Federal Judge Blocks Law Protecting Women’s Sports in West Virginia

On Wednesday a federal judge temporarily blocked a West Virginia law that protects fairness in women’s sports.

West Virginia recently passed legislation that prevents biological males from competing in female athletics.

The judge’s preliminary injunction lets a biologically male runner compete in girls’ cross-country.

Over the past few years we have seen biological males dominate women’s athletics in some parts of the country.

Alliance Defending Freedom writes,

At the 2019 Connecticut Indoor Track & Field State Championships, Selina [Soule] finished one place away from qualifying for finals, and the opportunity to compete for a qualifying spot at the New England Regional Championships in the 55-meter dash. The first and second spots in the race were taken by two male athletes. This was a massive disappointment for Selina. It meant she had to sit on the sidelines instead of competing in front of college scouts!

Had those two biological boys not been allowed to compete, Selina could have qualified to run the 55-meter event at the New England regionals. The male who won Selina’s race set a girls’ state indoor record of 6.95 seconds in the 55-meter dash and went on to win the New England titles in both the 55-meter dash and the 300-meter dash.

Letting male athletes who claim to be female compete against women can be more than just unfair. In some cases, it actually can be dangerous.

As John Stonestreet at the Colson Center for Christian Worldview noted in 2016,

In a 2014 Mixed Martial Arts fight, a transgendered fighter, Fallon Fox, destroyed Tamikka Brents, giving Brents a concussion and breaking her eye socket. As Brents put it, “I’ve fought a lot of women and have never felt the strength that I felt in a fight as I did that night.” She continued, “I’ve never felt so overpowered ever in my life” and “I’m an abnormally strong female in my own right.”

And mind you, Fox underwent reassignment surgery in 2006 and had been on hormone therapy ever since. In other words, Fox is as “transitioned” as a transgendered athlete can be, and still the competition was blatantly unfair.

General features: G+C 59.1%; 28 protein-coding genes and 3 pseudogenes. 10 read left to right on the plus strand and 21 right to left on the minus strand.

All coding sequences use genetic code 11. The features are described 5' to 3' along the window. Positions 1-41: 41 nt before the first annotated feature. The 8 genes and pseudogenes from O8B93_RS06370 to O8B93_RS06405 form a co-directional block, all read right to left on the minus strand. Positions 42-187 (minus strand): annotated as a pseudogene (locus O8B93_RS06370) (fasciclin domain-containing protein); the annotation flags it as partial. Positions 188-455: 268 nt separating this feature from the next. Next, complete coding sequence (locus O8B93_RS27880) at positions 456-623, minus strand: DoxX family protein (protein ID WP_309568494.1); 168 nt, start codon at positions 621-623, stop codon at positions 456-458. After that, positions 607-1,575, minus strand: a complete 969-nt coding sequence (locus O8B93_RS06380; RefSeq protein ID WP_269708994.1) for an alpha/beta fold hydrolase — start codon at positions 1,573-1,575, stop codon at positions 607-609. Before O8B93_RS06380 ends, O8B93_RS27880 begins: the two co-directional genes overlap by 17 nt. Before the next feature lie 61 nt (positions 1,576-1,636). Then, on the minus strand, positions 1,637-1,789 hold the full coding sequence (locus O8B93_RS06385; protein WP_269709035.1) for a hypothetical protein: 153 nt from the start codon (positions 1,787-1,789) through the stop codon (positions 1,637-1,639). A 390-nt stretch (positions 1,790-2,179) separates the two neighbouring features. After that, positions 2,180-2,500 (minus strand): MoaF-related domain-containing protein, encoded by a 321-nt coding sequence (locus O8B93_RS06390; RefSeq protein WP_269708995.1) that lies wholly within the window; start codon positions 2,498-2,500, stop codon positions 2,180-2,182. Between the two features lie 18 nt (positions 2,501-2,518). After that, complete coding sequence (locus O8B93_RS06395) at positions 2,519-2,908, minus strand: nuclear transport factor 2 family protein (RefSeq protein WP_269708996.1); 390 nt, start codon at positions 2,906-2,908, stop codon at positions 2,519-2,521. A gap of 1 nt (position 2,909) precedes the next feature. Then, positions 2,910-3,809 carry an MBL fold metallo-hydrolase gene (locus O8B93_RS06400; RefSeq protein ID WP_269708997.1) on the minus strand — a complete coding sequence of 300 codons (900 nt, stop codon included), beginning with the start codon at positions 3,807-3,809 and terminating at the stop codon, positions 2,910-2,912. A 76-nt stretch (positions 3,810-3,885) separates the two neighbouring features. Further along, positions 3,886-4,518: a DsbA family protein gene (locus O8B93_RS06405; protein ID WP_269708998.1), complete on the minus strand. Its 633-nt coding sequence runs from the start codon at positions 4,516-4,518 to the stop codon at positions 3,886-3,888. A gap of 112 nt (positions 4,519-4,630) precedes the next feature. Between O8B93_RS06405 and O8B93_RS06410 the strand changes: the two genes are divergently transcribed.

Stories like these underscore why the Arkansas Legislature passed Act 461 of 2021 earlier this year.

This good law by Sen. Missy Irvin (R — Mountain View) and Rep. Sonia Barker (R — Smackover) prevents male student athletes from competing against girls in women’s athletics. The measure passed with strong support from legislators, and Governor Hutchinson signed it into law last March.

Act 461 is a good law that protects fairness in women’s sports at school in Arkansas. It is slated to take effect next week.

Fort Smith to Get Safe Haven Baby Box

Talk Business & Politics reports that Fort Smith will be the site of Arkansas’ next Safe Haven Baby Box.

Arkansas’ Safe Haven Act of 2001 lets a woman surrender her newborn baby to law enforcement, medical personnel, and first responders. The law gives women with unplanned pregnancies an option besides abortion.

Similar laws are on the books in all 50 states.

Safe Haven Baby Boxes installed at fire stations let women surrender an infant safely and anonymously using a specialized, hospital-grade bassinet designed to keep the baby secure while a silent alarm notifies first responders inside the fire station that the baby is there.

The Safe Haven Baby Box reportedly will be installed at Fire Station #11 in Fort Smith by the end of this year.

Talk Business & Politics reports that there is an initial fee of $10,000 to build and install the Safe Haven Box and train personnel to operate it.

Arkansas currently has five Safe Haven Baby Boxes. Maumelle, El Dorado, and Rogers are expected to install Safe Haven Baby Boxes in the coming months as well.

Pro-life groups in Arkansas also are promoting the state’s Safe Haven law through a billboard campaign. Arkansas Right to Life has previously reported that billboards have been placed in 21 counties across the state.

Safe Haven Baby Boxes are amazing pieces of pro-life technology. It’s good to see communities like Fort Smith continue to make them available to Arkansans.